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2.2. The 1936 observational campaign

In a most important paper two years later, Hubble (1936b) made an attempt to reduce the count data to a reliable system of magnitudes and to push the counts to a fainter limit.

It is important to point out that none of the photometry was done on individual galaxies as is done today. Rather, the "limiting" magnitude of plates taken with a particular exposure time, "reduced to standard conditions" ("full" photometric development, particular seeing conditions, particular emulsion batch, particular telescope, and standard photometric conditions) was estimated, based on comparisons using standard stars. The next step was to estimate the difference in the limiting magnitude between stars and the in-focus galaxy images. This was accomplished by a series of experiments (Hubble 1932, 1936b), among which were out-of-focus images of stars made to resemble galaxy images of particular sizes. In this way, the "limiting magnitude" of galaxies was estimated on the "standard condition plates." These are the magnitudes listed for each of the log N values in Table IV of Hubble (1936b).

There are two major problems with this procedure. (1) The apparent magnitudes of the stars used as standards had large systematic errors starting as bright as mpg = 16, conclusively demonstrated only as late as 1950 (cf. Stebbins, Whitford, and Johnson 1950, see later). (2) Stars in the Mount Wilson Catalog used as standards reached magnitudes only as faint as mpg ~ 18.5 in most of the Selected Areas, considerably brighter than what was needed by Hubble for his deepest counts. Hubble (1936b) writes "the estimation of the limiting magnitude for 2-hour exposures necessarily involved considerable extrapolation." The limit for his faintest counts was eventually listed as mpg = 21.03.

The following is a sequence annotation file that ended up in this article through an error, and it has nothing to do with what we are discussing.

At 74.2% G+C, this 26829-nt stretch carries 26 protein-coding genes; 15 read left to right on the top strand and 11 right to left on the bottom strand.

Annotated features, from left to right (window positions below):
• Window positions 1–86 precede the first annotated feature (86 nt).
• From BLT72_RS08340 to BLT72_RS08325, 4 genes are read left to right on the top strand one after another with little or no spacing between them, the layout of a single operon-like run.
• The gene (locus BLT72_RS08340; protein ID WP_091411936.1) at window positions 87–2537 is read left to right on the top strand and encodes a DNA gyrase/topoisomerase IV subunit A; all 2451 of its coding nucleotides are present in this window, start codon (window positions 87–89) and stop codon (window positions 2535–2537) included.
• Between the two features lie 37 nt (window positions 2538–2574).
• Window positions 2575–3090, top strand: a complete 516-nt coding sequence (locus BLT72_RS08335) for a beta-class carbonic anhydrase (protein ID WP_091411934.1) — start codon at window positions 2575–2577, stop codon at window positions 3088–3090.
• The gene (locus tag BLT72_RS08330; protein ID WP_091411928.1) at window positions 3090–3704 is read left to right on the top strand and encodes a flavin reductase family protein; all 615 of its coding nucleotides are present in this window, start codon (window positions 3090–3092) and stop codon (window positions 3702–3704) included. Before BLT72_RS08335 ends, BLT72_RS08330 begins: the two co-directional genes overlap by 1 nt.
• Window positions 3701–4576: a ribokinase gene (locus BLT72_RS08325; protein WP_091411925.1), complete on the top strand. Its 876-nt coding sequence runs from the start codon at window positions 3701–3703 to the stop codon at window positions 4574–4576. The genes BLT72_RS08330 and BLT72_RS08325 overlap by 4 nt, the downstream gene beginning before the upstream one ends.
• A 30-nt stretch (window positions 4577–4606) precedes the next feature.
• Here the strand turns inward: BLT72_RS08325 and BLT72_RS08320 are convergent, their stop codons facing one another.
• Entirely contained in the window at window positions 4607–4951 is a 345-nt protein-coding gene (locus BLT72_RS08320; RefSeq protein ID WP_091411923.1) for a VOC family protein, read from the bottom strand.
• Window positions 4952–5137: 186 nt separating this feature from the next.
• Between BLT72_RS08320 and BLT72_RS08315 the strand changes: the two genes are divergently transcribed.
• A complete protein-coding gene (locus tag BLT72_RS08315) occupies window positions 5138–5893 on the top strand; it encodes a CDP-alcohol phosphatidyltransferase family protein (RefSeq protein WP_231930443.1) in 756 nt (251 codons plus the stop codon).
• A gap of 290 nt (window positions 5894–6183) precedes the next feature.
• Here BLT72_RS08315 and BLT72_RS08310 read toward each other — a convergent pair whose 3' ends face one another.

Furthermore, even as Hubble's survey work was proceeding in 1934, Baade, whose main Mount Wilson duties were to determine scale errors in the Mount Wilson Catalog, was discovering substantial errors in Selected Area 68 which was the principal Area used by Hubble in his 1929 study of M31. The deviations from a Pogson scale began as bright as mpg ~ 17. Baade's methods were still photographic, but now, using platinum neutral half filter methods (e.g., Weaver 1946; Stock and Williams 1962), his results were a substantial advance over the multiple exposure plus graded diaphragm methods used by Seares for the Mount Wilson Catalog (1) between 1910 and 1925.

Hubble's (1936b) final table of log N(m) values at faint magnitudes shows five data points for the counts at mpg magnitudes of 18.47, 19.0, 19.4, 20.4, and 21.03, plotted as Fig. 1 here from Fig. 1 of Hubble. The analysis for the curvature of space and Hubble's answer whether the redshift is a true Friedmann-Lemaitre expansion depended on these five points.

Plotted are the integral counts as the log of the number of galaxies per square degree that are brighter than apparent magnitude m. The line labeled "Uniform Distribution" has a slope of dlog N(m)/dm = 0.6. The five points show a shallower slope. The departures of the five points from the "Uniform Distribution" line is shown as the lower curve. It is this "departure" curve that comprise the entire data set discussed by Hubble concerning the curvature of space and the reality of the expansion.

Figure 1

Figure 1. Hubble's final formulation of the log N(m) integral count-magnitude relation upon which his subsequent analysis of spatial curvature and the question of the reality of the expansion was based. N(m) is the number of galaxies per square degree brighter than apparent magnitude m. Diagram from Fig. 1 of Hubble (1936b).

1 Baade never published his new photometry in any complete detail, although he did summarize his corrections to Hubble's M31 magnitude scale in the paper announcing the resolution of the disk of M31 into stars (Baade 1944). Baade needed the faint magnitudes, transferred from his new scale in SA 68, to estimate that the resolved stars in the M31 disk had absolute magnitudes of Mpg ~ -1.5 and therefore that they are similar to globular cluster stars at the top of the giant branch. This connection played a central role in Baade's development of the population concept (Sandage 1986). Back.

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